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POPIA compliance framework

POPIA Certification

Certification is a process for demonstrating compliance with defined criteria. Certification benefits data subjects by providing greater transparency and accountability for the specified processing operations by responsible parties. Certification of operator compliance provides responsible parties with assurance that the operator is capable of fulfilling its statutory and contractual obligations.

 

POPIA Certification Criteria

Certification criteria depend on the area (e.g. health sector) and scope of certification (multiple or single processing operations). The criteria address, inter alia, the following compliance aspects in support of the assessment of the processing operation:

  • the legitimacy of processing personal information
  • the conditions for the lawful processing of personal information
  • the data subjects’ rights
  • the personal information impact assessments, pursuant to regulation 4(b)
  • the safeguards put in place to protect personal information
  • the obligation to notify data subjects of breaches.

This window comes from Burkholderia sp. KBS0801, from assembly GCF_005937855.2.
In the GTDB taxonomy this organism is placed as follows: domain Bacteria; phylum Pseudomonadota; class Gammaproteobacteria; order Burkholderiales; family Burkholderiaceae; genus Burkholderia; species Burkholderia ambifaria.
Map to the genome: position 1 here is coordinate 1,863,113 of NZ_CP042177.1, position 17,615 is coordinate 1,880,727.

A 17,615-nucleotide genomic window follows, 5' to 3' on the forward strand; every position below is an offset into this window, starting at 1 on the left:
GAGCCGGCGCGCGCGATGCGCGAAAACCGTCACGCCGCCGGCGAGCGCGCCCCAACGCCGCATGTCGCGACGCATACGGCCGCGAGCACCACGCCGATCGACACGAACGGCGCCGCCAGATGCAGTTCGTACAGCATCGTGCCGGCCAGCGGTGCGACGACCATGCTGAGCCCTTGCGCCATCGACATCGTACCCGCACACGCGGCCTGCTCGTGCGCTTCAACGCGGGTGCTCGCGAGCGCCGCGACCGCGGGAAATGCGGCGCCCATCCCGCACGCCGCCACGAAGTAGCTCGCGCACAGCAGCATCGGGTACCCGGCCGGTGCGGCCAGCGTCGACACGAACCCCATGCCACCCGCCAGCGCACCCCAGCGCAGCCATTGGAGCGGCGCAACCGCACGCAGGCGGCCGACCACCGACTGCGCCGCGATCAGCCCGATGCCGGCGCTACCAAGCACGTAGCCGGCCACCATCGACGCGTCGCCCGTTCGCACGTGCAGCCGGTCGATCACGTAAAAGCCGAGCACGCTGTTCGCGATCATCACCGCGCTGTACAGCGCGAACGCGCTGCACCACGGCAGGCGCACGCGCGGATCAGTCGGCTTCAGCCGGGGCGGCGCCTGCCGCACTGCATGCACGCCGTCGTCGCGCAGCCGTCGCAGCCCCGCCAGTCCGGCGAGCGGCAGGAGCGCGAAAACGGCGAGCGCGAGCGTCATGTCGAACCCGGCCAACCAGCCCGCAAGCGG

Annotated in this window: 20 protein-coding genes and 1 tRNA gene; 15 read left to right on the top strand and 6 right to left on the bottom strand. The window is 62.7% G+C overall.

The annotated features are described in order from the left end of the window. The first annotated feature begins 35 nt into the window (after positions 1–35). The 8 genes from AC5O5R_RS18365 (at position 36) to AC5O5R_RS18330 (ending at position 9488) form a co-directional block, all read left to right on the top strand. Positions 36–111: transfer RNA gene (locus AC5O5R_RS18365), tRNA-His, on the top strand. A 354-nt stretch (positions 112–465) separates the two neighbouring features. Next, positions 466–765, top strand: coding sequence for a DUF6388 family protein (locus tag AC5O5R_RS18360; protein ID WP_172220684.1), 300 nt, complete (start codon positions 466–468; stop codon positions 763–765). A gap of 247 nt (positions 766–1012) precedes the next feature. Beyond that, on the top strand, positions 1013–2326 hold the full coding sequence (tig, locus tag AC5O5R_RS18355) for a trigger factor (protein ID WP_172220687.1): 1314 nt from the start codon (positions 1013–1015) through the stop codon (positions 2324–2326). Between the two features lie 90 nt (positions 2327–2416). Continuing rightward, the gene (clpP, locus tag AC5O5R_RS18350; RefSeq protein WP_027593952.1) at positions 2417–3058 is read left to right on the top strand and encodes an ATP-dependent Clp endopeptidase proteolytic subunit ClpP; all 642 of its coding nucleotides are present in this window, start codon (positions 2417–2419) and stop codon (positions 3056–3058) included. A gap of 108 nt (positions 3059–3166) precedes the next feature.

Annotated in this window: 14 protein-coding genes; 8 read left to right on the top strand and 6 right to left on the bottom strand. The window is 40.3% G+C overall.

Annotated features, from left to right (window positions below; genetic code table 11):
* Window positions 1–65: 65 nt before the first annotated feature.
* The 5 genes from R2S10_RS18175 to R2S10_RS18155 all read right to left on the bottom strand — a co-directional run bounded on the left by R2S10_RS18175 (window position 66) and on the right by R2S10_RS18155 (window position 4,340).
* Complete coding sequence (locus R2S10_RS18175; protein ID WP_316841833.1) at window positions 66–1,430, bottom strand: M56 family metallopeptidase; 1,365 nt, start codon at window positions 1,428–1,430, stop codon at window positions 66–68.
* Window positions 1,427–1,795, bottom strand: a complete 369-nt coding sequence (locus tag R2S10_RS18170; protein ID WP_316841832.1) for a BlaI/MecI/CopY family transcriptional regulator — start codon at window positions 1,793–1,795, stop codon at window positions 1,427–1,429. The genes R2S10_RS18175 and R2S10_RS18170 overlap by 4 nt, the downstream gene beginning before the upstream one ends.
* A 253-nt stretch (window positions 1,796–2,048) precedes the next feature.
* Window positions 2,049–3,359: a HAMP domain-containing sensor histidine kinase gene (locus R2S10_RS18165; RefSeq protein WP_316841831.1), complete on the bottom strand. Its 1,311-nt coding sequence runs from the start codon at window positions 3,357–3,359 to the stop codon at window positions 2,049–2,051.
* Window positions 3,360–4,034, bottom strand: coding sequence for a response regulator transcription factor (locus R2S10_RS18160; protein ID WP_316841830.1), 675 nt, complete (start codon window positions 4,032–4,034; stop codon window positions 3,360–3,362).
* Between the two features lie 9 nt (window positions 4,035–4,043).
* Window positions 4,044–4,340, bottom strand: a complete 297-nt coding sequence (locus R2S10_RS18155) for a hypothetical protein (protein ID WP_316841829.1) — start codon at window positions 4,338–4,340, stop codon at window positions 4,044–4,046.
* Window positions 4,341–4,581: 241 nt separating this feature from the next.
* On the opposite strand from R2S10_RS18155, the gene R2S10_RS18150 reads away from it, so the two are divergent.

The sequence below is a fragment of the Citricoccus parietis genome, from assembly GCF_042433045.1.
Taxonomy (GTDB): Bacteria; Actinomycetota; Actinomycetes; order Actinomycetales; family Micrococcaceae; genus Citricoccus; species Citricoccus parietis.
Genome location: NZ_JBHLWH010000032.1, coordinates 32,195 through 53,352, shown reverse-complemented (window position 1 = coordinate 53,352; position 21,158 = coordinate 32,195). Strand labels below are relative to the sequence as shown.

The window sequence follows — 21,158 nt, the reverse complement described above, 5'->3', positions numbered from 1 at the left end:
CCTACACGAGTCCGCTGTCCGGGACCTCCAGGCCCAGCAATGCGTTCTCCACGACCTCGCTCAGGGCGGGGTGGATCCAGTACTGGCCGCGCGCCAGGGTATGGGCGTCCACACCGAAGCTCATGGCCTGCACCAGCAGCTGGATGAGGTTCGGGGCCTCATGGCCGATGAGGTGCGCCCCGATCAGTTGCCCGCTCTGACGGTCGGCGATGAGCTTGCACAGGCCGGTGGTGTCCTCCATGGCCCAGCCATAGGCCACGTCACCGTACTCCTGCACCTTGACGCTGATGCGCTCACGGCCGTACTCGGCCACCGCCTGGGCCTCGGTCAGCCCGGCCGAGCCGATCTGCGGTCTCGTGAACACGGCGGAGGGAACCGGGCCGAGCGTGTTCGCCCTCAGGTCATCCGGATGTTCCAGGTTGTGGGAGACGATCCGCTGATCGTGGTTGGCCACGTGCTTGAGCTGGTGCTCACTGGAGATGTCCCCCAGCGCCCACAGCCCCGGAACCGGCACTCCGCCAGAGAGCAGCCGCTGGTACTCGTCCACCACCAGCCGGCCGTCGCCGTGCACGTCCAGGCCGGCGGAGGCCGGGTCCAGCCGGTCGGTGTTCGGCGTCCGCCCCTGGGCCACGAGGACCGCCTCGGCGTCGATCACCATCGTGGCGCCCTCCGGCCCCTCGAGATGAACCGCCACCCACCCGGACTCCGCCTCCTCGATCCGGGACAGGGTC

Scope of the Certification

The scope for what is being certified (also known as “the object of certification” or “Target of Evaluation” (ToE)) is the set of “processing activities” to be assessed. It is up to the entity that will be certified to define the processing activities in scope. Entities can start with a limited scope and extend it over the years, they can focus on key processing activities – or those that are most relevant in regards to demonstrating compliance. An entity can select processing activities for which it acts as responsible party or as an operator.

Before assessing the processing operations, it has proved useful to distinguish between the four different levels of significant influencing factors (or components) for the evaluation of processing operations.

  • The first level is directed to the organisation of the responsible party or operator, e.g. a private or public body and its specific legal ecosystem.
  • The second level addresses the organisational circumstances and the purpose or purposes for which the processing operation is performed, e.g. the department and the people in charge of the operation. 
  • The third level is where the functional application is assessed and the purpose implemented.
  • The fourth level considers the entire IT infrastructure and the functions provided. This level includes operating systems, virtual systems, databases, authentication and authorization systems, routers and firewalls, storage systems such as SAN or NAS, an organisation's communication infrastructure or Internet access, as well as the technical measures which must be implemented.